9.4.1. Three resolution rules to know

9.4.2. Most specific default-providing interface wins

9.4.3. Conflicts and explicit disambiguation

9.4.4. Diamond problem

9.5. Summary

10. Using Optional as a better alternative to null

10.1. How do you model the absence of a value?

10.1.1. Reducing NullPointerExceptions with defensive checking

10.1.2. Problems with null

10.1.3. What are the alternatives to null in other languages?

10.2. Introducing the Optional class

10.3. Patterns for adopting Optional

10.3.1. Creating Optional objects

10.3.2. Extracting and transforming values from optionals with map

10.3.3. Chaining Optional objects with flatMap

10.3.4. Default actions and unwrapping an optional

10.3.5. Combining two optionals

10.3.6. Rejecting certain values with filter

10.4. Practical examples of using Optional

10.4.1. Wrapping a potentially null value in an optional

10.4.2. Exceptions vs. Optional

10.4.3. Putting it all together

10.5. Summary

11. CompletableFuture: composable asynchronous programming

11.1. Futures

11.1.1. Futures limitations

11.1.2. Using CompletableFutures to build an asynchronous application

11.2. Implementing an asynchronous API

11.2.1. Converting a synchronous method into an asynchronous one

11.2.2. Dealing with errors

11.3. Make your code non-blocking

11.3.1. Parallelizing requests using a parallel Stream

11.3.2. Making asynchronous requests with CompletableFutures

11.3.3. Looking for the solution that scales better

11.3.4. Using a custom Executor

11.4. Pipelining asynchronous tasks

11.4.1. Implementing a discount service

11.4.2. Using the Discount service

11.4.3. Composing synchronous and asynchronous operations

11.4.4. Combining two CompletableFutures—dependent and independent

11.4.5. Reflecting on Future vs. CompletableFuture

11.5. Reacting to a CompletableFuture completion

11.5.1. Refactoring the best-price-finder application

11.5.2. Putting it to work

11.6. Summary

12. New Date and Time API

12.1. LocalDate, LocalTime, Instant, Duration, and Period

12.1.1. Working with LocalDate and LocalTime

12.1.2. Combining a date and a time

12.1.3. Instant: a date and time for machines

12.1.4. Defining a Duration or a Period

12.2. Manipulating, parsing, and formatting dates

12.2.1. Working with TemporalAdjusters

12.2.2. Printing and parsing date-time objects

12.3. Working with different time zones and calendars

12.3.1. Fixed offset from UTC/Greenwich

12.3.2. Using alternative calendar systems

12.4. Summary

Part 4 Beyond Java

13. Thinking functionally

13.1. Implementing and maintaining systems

13.1.1. Shared mutable data

13.1.2. Declarative programming

13.1.3. Why functional programming?

13.2. What’s functional programming?

13.2.1. Functional-style Java

13.2.2. Referential transparency

13.2.3. Object-oriented vs. functional-style programming

13.2.4. Functional style in practice

13.3. Recursion vs. iteration

13.4. Summary

14. Functional programming techniques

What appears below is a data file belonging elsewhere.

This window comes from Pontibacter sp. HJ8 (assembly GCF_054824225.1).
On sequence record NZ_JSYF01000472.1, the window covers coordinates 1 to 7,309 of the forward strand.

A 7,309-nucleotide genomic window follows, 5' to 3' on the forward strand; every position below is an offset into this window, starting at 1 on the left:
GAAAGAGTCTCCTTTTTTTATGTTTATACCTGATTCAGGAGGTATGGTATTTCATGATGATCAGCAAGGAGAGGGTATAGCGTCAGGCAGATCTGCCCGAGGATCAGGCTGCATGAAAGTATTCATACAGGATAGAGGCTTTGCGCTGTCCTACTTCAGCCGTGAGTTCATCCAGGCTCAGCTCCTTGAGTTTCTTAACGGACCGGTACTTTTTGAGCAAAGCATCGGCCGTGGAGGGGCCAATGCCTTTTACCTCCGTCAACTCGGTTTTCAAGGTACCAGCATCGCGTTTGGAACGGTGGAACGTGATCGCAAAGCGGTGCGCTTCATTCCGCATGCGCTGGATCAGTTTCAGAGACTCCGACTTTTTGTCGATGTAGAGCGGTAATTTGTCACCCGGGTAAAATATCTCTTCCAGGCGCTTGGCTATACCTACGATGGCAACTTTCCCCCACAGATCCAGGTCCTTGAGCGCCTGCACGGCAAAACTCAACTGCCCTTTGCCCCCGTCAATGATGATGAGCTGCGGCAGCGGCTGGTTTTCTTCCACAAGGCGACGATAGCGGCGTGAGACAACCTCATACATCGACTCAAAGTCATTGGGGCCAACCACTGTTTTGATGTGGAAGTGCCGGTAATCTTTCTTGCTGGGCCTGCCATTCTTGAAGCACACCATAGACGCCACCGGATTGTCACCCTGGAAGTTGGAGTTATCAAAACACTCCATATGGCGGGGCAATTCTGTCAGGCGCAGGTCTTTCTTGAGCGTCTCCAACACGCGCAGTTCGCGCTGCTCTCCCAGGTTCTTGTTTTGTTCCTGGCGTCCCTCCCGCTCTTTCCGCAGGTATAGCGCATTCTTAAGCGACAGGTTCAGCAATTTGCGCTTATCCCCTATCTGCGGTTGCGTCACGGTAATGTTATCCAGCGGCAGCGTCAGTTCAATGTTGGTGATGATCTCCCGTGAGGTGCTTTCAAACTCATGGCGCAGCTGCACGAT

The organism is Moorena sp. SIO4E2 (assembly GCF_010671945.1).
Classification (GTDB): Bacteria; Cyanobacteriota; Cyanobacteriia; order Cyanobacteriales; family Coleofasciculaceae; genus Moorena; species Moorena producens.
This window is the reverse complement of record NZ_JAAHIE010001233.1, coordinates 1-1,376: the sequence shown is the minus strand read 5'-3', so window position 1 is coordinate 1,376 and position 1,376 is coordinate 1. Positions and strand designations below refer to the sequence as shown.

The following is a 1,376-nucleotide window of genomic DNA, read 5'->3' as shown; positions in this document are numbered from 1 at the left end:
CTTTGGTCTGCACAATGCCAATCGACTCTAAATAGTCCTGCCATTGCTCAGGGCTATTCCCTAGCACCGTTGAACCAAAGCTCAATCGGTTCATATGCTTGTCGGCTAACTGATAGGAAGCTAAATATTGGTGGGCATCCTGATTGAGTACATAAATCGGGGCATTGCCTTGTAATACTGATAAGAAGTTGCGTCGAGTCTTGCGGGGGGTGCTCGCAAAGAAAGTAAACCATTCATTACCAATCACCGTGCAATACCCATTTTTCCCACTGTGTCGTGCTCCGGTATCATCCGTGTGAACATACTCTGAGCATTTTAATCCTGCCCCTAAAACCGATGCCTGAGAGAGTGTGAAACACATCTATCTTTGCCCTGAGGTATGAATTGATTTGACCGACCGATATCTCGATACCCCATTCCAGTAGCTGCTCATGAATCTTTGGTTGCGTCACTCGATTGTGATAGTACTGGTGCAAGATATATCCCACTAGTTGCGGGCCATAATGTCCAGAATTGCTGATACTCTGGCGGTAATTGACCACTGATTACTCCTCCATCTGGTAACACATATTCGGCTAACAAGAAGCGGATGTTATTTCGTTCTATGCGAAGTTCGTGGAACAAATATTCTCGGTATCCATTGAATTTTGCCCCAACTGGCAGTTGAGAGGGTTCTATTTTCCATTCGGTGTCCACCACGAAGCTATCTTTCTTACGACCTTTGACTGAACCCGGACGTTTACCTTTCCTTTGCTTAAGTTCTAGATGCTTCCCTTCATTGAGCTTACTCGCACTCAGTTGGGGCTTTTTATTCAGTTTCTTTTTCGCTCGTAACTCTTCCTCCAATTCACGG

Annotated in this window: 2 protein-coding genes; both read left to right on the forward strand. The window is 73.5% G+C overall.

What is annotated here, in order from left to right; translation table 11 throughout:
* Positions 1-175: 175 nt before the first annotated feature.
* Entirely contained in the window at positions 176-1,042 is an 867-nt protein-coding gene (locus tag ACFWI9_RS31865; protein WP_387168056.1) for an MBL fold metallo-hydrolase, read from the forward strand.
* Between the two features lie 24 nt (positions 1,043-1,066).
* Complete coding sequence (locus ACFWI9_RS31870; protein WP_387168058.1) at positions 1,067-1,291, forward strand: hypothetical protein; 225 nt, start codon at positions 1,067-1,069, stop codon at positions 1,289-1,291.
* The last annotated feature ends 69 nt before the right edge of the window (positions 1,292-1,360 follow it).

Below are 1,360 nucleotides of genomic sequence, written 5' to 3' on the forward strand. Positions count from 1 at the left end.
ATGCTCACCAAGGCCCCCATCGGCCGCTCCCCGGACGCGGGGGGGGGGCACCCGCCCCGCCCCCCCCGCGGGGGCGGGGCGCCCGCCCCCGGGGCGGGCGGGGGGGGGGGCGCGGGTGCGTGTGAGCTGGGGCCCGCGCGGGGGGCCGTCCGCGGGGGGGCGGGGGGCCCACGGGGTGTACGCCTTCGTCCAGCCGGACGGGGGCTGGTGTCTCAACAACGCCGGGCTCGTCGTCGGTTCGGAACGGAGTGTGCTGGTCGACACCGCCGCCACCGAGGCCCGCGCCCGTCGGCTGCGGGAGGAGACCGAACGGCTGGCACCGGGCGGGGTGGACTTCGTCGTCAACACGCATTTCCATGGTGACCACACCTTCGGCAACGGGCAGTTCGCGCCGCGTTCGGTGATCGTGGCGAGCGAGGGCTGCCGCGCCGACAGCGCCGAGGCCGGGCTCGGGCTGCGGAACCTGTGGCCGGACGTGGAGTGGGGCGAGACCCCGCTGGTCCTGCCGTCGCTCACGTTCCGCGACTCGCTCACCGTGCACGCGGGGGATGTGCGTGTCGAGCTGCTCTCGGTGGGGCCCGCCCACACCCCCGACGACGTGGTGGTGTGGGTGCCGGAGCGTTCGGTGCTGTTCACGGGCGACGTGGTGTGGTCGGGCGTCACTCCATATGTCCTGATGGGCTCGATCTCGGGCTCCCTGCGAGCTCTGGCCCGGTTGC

14.1. Functions everywhere

14.1.1. Higher-order functions

14.1.2. Currying

14.2. Persistent data structures

14.2.1. Destructive updates vs. functional

14.2.2. Another example with Trees

14.2.3. Using a functional approach

14.3. Lazy evaluation with streams

14.3.1. Self-defining stream

14.3.2. Your own lazy list

14.4. Pattern matching

14.4.1. Visitor design pattern

14.4.2. Pattern matching to the rescue

14.5. Miscellany

14.5.1. Caching or memoization

14.5.2. What does "return the same object" mean?

14.5.3. Combinators

14.6. Summary

15. Blending OOP and FP: comparing Java 8 and Scala

15.1. Introduction to Scala

15.1.1. Hello beer

15.1.2. Basic data structures: List, Set, Map, Tuple, Stream, Option

15.2. Functions

15.2.1. First-class functions in Scala

15.2.2. Anonymous functions and closures

15.2.3. Currying

15.3. Classes and traits

15.3.1. Less verbosity with Scala classes

15.3.2. Scala traits vs. Java 8 interfaces

15.4. Summary

16. Conclusions and where next for Java

16.1. Review of Java 8 features

16.1.1. Behavior parameterization (lambdas and method references)

16.1.2. Streams

16.1.3. CompletableFuture

16.1.4. Optional

16.1.5. Default methods

16.2. What’s ahead for Java?

16.2.1. Collections

16.2.2. Type system enhancements

16.2.3. Pattern matching

16.2.4. Richer forms of generics

16.2.5. Deeper support for immutability

16.2.6. Value types

16.3. The final word

Appendix A: Miscellaneous language updates

A.1. Annotations

A.1.1. Repeated annotations

A.1.2. Type annotations

A.2. Generalized target-type inference

Appendix B: Miscellaneous library updates

B.1. Collections

B.1.1. Additional methods

B.1.2. The Collections class

B.1.3. Comparator

B.2. Concurrency

B.2.1. Atomic

B.2.2. ConcurrentHashMap

B.3. Arrays

B.3.1. Using parallelSort

B.3.2. Using setAll and parallelSetAll

B.3.3. Using parallelPrefix

B.4. Number and Math

B.4.1. Number

B.4.2. Math

B.5. Files

B.6. Reflection

B.7. String

Appendix C: Performing multiple operations in parallel on a stream

C.1. Forking a stream

C.1.1. Implementing the Results interface with the ForkingStreamConsumer

C.1.2. Developing the ForkingStreamConsumer and the BlockingQueueSpliterator

C.1.3. Putting the StreamForker to work

C.2. Performance considerations

Appendix D: Lambdas and JVM bytecode

D.1. Anonymous classes

D.2. Bytecode generation

D.3. InvokeDynamic to the rescue

D.4. Code-generation strategies


About the book

Every new version of Java is important, but Java 8 is a game changer. Java 8 in Action is a clearly written guide to the new features of Java 8. It begins with a practical introduction to lambdas, using real-world Java code. Next, it covers the new Streams API and shows how you can use it to make collection-based code radically easier to understand and maintain. It also explains other major Java 8 features including default methods, Optional, CompletableFuture, and the new Date and Time API.

What's inside

  • How to use Java 8's powerful new features
  • Writing effective multicore-ready applications
  • Refactoring, testing, and debugging
  • Adopting functional-style programming
  • Quizzes and quick-check questions

About the reader

This book is written for programmers familiar with Java and basic OO programming.

About the authors

Raoul-Gabriel Urma is a software engineer, speaker, trainer, and PhD candidate at the University of Cambridge. Mario Fusco is an engineer at Red Hat and creator of the lambdaj library. Alan Mycroft is a professor at Cambridge and cofounder of the Raspberry Pi Foundation.

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The best guide to Java8 that will ever be written!

William Wheeler, ProData Computer Systems

The new Streams API and lambda examples are especially useful.

Steve Rogers, CGTek, Inc.

A must-have to get functional with Java 8.

Mayur S. Patil, MIT Academy of Engineering